It’s also the town’s legacy as a transit point and an important stop on the way from London to Carlisle.
The River Derwent forms some stunning landscapes to the south, and beside the River Derwent, Matlock developed into a spa town after its spring was discovered in 1698. town. When spas were all the rage in the 1800s, tourists came here from far and wide for treatments, leaving Matlock with beautiful architecture to match its beautiful natural location.
A series of paths run along the river, allowing you to stroll to the old resort town of Matlock Bath in the south.
Head to the Abraham Heights for a cable car ride through a river valley and two caves created by nearly 2,000 years of lead mining.
You can trace the first spark of the Industrial Revolution back to Belper, which belongs to the Derwent Valley Mills World Heritage Site.
In this town, industrialist and innovator Jedediah Strutt used Derwent’s hydraulic power to build some of the first textile mills in Belper in the 1770s.
So in places like Strutt’s North Mill, you go back to what we consider the earliest instance of a modern factory.
Built in 1803, the building was the first in the world to have a fire-resistant iron frame after its predecessor was destroyed by fire.
Also check out Belper’s High Street as it was voted the best street in the UK in 2014.
In the far north of the county, Glossop is an old cotton-spinning town in the northern foothills of the Peak District.
This part of the park is called Dark Peak because of the darker layer of sandstone beneath the soil.
The landscape is more desolate and inhospitable, with eerie moor moors and peat bogs in the valleys.
Glossop’s ornate old cottages are built from this sandstone, and while its history begins with the Romans, the town expanded with mills in the early 1800s.
Now it’s an affluent commuter town, people from Manchester move here to enjoy the country air because you have easy access to national parks.
At the southward transition of Dark Peak and greener White Peak, the delightful village of Castleton is very popular with tourists.
It’s not hard to see why: First go underground, into Blue John and Treak Cliff Caverns, the only mine in the world to have Blue John, a fluorite that’s been made into bowls and ornaments since the 18th century.
Castleton’s visitor center has some items made of this glossy material.
During the day, you only need two feet to conquer majestic places like the contemplative Mam Tor, where an Iron Age fortress stands, or the picturesque ruins of Peveril Castle, built by the Normans in 1086.
12. Swadling Kort
In the 18th and 19th centuries, South Derbyshire, like neighbouring Staffordshire, was a pottery industry.
Everything from bricks and toilets to expanded ceramics for industrialists is made in this town.
Sharpe’s Pottery Museum brings you into contact with this aspect of the Swadlincote story in a beautifully restored bottle kiln, including workshops and outbuildings.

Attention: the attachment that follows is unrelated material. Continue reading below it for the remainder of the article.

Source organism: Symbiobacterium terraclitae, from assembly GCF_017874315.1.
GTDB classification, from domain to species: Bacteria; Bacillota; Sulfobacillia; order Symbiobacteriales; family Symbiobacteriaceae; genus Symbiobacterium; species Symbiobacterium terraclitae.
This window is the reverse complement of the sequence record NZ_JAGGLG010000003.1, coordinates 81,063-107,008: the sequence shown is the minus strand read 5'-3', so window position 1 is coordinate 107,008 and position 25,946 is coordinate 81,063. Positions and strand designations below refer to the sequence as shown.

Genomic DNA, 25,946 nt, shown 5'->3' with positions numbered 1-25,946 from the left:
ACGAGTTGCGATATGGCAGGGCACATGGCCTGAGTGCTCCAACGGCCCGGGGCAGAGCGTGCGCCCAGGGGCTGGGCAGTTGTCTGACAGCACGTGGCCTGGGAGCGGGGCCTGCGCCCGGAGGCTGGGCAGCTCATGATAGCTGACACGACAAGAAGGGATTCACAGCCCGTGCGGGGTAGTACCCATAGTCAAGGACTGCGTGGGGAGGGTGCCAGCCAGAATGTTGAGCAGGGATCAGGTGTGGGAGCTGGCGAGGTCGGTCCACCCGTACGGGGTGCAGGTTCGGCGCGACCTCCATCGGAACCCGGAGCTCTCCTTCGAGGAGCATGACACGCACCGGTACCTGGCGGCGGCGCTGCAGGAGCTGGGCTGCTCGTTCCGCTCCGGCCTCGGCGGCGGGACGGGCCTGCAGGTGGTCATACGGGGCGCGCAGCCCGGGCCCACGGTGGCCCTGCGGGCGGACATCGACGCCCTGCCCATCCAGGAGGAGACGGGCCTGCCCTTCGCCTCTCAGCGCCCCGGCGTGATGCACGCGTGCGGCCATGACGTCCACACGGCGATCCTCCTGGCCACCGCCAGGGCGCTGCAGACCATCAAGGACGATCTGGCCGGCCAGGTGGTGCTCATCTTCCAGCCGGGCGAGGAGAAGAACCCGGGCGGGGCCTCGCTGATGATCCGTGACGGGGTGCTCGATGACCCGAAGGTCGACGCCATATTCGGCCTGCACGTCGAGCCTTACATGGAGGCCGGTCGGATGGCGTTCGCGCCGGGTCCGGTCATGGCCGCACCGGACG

Now the town is located in the newly conceived National Forest, a recent project to replant the vast woodlands that covered much of the Midlands until the industrial age.
To date, 8 million ash, pine and oak trees have been planted.
Gray-haired adventurers planning to walk the full Pennine Way will begin their trek at Edale, the southern trailhead.
This national trail runs through 267 miles of England’s most challenging wilderness and will take three weeks if you plan to do it all in one go.
If you’re only in Edale on the weekends, you can head to the Moorland Centre to learn about the human and natural history of the local wilderness before heading to one of the loop trails.
A demanding local option is Jacob’s Ladder, an old winding pack road that links Sheffield with Manchester and Liverpool.
Work up your appetite on the wilderness before heading to one of Edale’s Pubs for a hot meal and a pint of real ale.
This lovely village in the Peak District is used as a base for walks in the spectacular Valley of Hope.
Not far away is Stanage Edge, a stunning sandstone cliff with 100-meter high walls that is the best rock climbing spot in the National Park.
Hathersage is also steeped in folklore and is associated with author Charlotte Bronte.
At St Michael’s Church, it is said to be the tomb of John Jr., Robin Hood’s deputy.
In the 1800s, Bronte stayed in the village while writing “Jane Eyre”, and locations such as the ornate North Lys Hall (Jane Eyre’s Thornfield Hall) have fictional counterparts in the books.
In the north-east of Derbyshire, Bolsover is a former coal mining town that suffered some losses after its main source of employment left in the 80s and 90s.
Bolsover feels very different from Matlock or Chesterfield, both of which are only a few miles away.
But the countryside is lovely, the people are welcoming, and one of the most striking historic buildings in the county is here.
Boldover Castle started out as a Norman fortress, but in the 1600s was transformed into the distinguished palace that still exists today.
Less than 10 minutes east of Bolsover is the Cresswell Crags, home to the northernmost prehistoric cave paintings in Europe.
Where to Stay: Best Hotels in Derbyshire, England